So not only does Nero Caesar add up to 666 when transliterated into Hebrew letters, but the Hebrew transliteration of the Greek word for “beast” also comes to 666. The “Beast” has the number 666 associated with him. The King James Version says that it is “the number of a man” (Revelation 13:18). The Greek can equally mean “a human number” or “a number of humanity.” The number six has long been associated with man. Adam (the first human) was created on the sixth day of creation (Genesis 1:26-31) and many people feel this is where the number got its original significance. It should be recognized that six is one unit shy of seven—a number in the Bible associated with perfection or completion. Note that the seventh day of the week completed the week. The seventh week completed the weeks of early harvest in ancient Israel that led to the festival of Pentecost (Deuteronomy 16:9,10). The seventh year completed the sabbatical period regarding harvest (Leviticus 25:1-7). Seven times seven years completed the cycle of sabbatical years to Jubilee (Leviticus 25:8).
The number seven certainly shows completion and perfection, but the number six is one unit shy of the “perfect” number. It gets close to “perfection” but it is just short of the mark. The number “666” is a triple six and looks very good on the surface, but it is not 777—the number showing triple perfection. Indeed, with the Christ we find something better than “perfection.” This may seem to be a contradiction, because nothing can be more perfect than perfection. But note this. All the letters of the Greek alphabet (as well as the Hebrew) have numerical significance. And with the name “Jesus” we have something more perfect than perfect. Look at the name “Jesus.” If you add up the numerical values of the Greek nominative of “Jesus” it will come to 888. Early Christians recognized this unique feature associated with the name of “Jesus.”
This shows that “Jesus” is to be reckoned as being something more than “perfect” as we humans view perfection. But man’s number is 666—it is not even 777 (which is the highest perfection, symbolically speaking, that humans can imagine). Though 666 represents the height of human “perfection,” it is short of 777 and is far short of 888 which is even “more perfect” than “perfect.”
The Winner Of The 666th-Century 2015 is a large paintings in which areas of deeply saturated colour lie on neutral blue or white fields. Virtosu is not so much concerned, I suspect, with the effects to be obtained by laying one colour over another as he is with the need constantly to have one colour in mind when placing another. Rather than labouring with various means to produce only one kind of ambiguity or one kind of space, he allows each element an independent life within the space of the picture, while integrating his colours across its surface.
In his work, Virtosu heights the tension between separateness of form as colour and integration of the picture surface as a total image. He has taken to using heavy impasto, often laid on with a palette knife, as if to force his colours to be seen as real and the experience of the painting to be felt as substantial. Form is felt in both terms of references or resemblances and in terms of qualities: size, weight, etc. We think not of a certain form painted blue so much as of the colour blue occupying a certain area, and having a certain weight, density and flow. By bleeding off washes of colour from the heaviest blocks into the ground colour Virtosu reminds us of the inextricable spatial interlock of colour with colour. Surprising colour – dull red and warm yellow against blue marine, for instance, – provide that sense of the unfamiliar in the realm of taste which is the essential ingredient of colour painting and the one sure guide to originality in a colourist.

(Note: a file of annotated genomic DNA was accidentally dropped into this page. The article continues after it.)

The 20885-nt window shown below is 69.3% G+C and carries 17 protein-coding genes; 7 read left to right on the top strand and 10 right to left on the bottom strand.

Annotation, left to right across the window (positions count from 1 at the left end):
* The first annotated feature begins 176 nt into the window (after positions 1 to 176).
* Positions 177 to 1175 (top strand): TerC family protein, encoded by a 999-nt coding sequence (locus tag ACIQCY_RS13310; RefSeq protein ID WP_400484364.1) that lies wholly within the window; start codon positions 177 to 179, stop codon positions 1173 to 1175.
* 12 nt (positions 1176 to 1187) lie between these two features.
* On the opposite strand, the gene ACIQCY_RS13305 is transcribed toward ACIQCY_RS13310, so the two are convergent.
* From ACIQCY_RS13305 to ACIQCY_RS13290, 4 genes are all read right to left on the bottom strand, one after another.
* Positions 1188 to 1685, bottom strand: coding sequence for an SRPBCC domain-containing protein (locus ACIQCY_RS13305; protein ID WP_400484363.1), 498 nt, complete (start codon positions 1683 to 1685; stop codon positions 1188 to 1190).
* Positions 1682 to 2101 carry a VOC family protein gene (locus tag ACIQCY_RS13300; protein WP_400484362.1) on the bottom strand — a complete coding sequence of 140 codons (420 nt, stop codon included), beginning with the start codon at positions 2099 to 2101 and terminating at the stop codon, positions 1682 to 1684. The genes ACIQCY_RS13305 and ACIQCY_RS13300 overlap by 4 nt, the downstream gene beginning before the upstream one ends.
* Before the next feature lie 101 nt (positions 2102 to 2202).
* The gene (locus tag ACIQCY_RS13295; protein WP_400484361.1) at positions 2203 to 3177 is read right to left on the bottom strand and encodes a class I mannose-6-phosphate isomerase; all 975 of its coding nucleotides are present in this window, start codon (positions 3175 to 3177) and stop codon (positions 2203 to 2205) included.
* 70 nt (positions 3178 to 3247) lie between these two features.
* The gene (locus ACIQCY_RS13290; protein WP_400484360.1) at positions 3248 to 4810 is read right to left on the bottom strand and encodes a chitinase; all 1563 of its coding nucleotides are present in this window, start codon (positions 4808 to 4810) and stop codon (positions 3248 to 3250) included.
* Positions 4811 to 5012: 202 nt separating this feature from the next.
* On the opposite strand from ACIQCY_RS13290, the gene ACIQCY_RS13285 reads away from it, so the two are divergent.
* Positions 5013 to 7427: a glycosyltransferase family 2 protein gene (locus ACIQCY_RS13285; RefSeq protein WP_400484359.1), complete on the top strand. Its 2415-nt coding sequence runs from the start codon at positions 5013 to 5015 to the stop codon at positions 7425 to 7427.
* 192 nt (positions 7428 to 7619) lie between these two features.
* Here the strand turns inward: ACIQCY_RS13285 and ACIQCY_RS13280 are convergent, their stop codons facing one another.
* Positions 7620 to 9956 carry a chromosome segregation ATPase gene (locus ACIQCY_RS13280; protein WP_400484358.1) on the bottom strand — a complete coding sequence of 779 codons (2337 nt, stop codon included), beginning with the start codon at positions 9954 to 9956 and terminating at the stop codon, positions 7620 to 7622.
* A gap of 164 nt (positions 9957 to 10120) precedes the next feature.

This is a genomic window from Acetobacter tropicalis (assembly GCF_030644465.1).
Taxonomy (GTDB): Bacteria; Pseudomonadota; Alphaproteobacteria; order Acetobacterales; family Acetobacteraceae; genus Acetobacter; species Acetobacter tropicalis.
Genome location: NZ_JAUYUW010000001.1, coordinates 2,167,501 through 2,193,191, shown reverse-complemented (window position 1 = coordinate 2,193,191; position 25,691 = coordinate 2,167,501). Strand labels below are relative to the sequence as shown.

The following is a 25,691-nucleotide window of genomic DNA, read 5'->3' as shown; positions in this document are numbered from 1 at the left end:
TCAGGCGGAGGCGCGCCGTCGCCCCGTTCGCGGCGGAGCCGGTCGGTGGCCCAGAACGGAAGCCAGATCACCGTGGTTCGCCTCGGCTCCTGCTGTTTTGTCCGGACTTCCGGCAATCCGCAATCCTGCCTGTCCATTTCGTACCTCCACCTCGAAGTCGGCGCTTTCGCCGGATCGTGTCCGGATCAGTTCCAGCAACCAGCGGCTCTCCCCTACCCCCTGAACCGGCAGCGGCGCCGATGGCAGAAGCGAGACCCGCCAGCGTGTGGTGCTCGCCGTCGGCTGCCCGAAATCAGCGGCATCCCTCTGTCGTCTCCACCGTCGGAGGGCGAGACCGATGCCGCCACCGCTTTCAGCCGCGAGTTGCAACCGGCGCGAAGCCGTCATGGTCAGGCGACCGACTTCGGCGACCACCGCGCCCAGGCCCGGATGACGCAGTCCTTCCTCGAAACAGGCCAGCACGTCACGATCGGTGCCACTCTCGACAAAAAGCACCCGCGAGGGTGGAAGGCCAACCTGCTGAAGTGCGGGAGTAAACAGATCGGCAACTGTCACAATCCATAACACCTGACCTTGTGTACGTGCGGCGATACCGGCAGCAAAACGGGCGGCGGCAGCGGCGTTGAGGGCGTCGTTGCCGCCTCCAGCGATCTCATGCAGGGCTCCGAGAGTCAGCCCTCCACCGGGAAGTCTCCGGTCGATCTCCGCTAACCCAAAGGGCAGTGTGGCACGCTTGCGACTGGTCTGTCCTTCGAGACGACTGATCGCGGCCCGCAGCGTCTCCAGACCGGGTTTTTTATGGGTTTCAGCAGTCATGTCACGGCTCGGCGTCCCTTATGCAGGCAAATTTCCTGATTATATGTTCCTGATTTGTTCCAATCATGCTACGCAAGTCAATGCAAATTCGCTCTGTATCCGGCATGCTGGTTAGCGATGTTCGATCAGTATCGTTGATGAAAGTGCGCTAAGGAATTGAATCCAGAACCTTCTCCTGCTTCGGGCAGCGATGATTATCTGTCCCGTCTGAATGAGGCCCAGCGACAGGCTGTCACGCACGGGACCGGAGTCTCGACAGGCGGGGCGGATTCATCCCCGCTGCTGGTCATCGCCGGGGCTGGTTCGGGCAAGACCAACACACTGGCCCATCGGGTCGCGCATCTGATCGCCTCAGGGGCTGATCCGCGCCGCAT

In the finest and magnificent piece, we are made deeply conscious of the area of crisis between means and end, between stability and flux, between what is already given in the form of a painting and what is being embodied in the process of painting it. As the Title suggests we are in the space of a winner on the one hand presented by knowledge and physical fact, shape and structure, on the other discovery we see 666th century, it moves us into the space of new experience, unknown and maybe frightening. In the processes of his creations, Virtosu confronts human dilemma, and in his colours and forms he discovers human sensation.
Virtosu lets us understand one thing, the kingdom of man under the antichrist, which will exist at the end of our age, will be the finest, most wonderful, and thoroughly beautiful kingdom that man has ever devised (that is, from the point of view of mankind). It will be more glorious than any earthly kingdom of the past and it will reflect the height of man’s endeavor and achievement. It is nothing like The Omen imagines. There will be no terror associated with it at all for those who will welcome it and abide by its benevolent rules.